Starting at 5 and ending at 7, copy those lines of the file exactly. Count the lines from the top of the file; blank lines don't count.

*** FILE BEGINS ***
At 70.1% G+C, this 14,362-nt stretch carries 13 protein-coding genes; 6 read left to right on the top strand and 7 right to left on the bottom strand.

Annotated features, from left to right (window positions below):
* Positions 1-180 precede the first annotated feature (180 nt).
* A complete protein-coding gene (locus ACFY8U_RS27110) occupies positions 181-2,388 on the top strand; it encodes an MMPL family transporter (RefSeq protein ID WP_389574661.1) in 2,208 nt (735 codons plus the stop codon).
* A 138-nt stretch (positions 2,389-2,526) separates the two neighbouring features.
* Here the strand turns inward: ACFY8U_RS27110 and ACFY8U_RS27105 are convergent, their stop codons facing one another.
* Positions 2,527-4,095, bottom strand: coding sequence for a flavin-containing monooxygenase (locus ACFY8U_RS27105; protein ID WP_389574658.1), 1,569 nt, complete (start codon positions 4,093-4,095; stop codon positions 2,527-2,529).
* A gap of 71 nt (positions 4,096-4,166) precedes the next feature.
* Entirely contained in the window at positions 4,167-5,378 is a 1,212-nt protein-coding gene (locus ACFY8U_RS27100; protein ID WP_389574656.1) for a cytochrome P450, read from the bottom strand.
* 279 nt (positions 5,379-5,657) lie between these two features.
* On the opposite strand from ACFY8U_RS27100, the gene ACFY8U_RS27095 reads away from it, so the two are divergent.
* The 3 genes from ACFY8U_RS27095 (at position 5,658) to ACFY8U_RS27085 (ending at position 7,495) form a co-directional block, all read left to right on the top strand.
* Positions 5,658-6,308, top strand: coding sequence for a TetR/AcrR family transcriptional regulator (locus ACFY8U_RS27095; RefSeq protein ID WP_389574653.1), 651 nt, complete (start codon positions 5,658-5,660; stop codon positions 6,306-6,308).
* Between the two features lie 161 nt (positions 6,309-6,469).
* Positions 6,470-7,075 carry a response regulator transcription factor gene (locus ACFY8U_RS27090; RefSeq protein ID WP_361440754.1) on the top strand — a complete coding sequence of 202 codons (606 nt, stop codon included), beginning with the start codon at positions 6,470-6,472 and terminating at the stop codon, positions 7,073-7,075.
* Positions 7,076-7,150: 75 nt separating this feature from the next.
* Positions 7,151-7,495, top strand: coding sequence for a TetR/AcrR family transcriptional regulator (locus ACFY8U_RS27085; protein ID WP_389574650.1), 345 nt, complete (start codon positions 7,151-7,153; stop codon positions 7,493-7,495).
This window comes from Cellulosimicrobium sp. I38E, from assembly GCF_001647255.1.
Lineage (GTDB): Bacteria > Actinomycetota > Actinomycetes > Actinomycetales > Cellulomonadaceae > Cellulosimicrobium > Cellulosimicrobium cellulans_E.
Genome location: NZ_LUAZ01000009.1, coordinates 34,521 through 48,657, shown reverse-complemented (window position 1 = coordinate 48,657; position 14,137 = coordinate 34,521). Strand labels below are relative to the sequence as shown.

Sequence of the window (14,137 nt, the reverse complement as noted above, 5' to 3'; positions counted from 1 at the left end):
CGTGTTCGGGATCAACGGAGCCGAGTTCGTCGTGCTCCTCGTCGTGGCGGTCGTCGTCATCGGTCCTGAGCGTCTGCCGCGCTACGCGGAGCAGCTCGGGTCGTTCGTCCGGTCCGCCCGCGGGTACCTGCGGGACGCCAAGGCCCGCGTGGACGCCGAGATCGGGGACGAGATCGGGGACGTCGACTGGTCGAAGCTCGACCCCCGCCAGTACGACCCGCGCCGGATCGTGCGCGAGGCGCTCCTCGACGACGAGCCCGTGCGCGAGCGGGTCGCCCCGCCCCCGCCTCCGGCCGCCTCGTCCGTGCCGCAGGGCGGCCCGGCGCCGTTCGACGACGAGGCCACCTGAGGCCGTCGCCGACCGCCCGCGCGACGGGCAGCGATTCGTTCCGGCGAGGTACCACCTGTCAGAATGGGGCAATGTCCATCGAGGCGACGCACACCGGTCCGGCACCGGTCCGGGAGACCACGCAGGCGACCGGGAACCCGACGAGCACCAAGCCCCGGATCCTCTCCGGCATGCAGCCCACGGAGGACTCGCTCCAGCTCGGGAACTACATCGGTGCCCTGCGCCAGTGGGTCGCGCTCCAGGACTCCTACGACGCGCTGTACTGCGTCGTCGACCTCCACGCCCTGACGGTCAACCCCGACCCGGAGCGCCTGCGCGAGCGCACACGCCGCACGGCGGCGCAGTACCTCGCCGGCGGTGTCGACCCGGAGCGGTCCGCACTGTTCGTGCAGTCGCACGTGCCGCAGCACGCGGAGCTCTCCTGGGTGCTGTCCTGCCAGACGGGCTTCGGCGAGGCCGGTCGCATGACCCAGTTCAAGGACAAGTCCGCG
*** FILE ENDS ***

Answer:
* A 138-nt stretch (positions 2,389-2,526) separates the two neighbouring features.
* Here the strand turns inward: ACFY8U_RS27110 and ACFY8U_RS27105 are convergent, their stop codons facing one another.
* Positions 2,527-4,095, bottom strand: coding sequence for a flavin-containing monooxygenase (locus ACFY8U_RS27105; protein ID WP_389574658.1), 1,569 nt, complete (start codon positions 4,093-4,095; stop codon positions 2,527-2,529).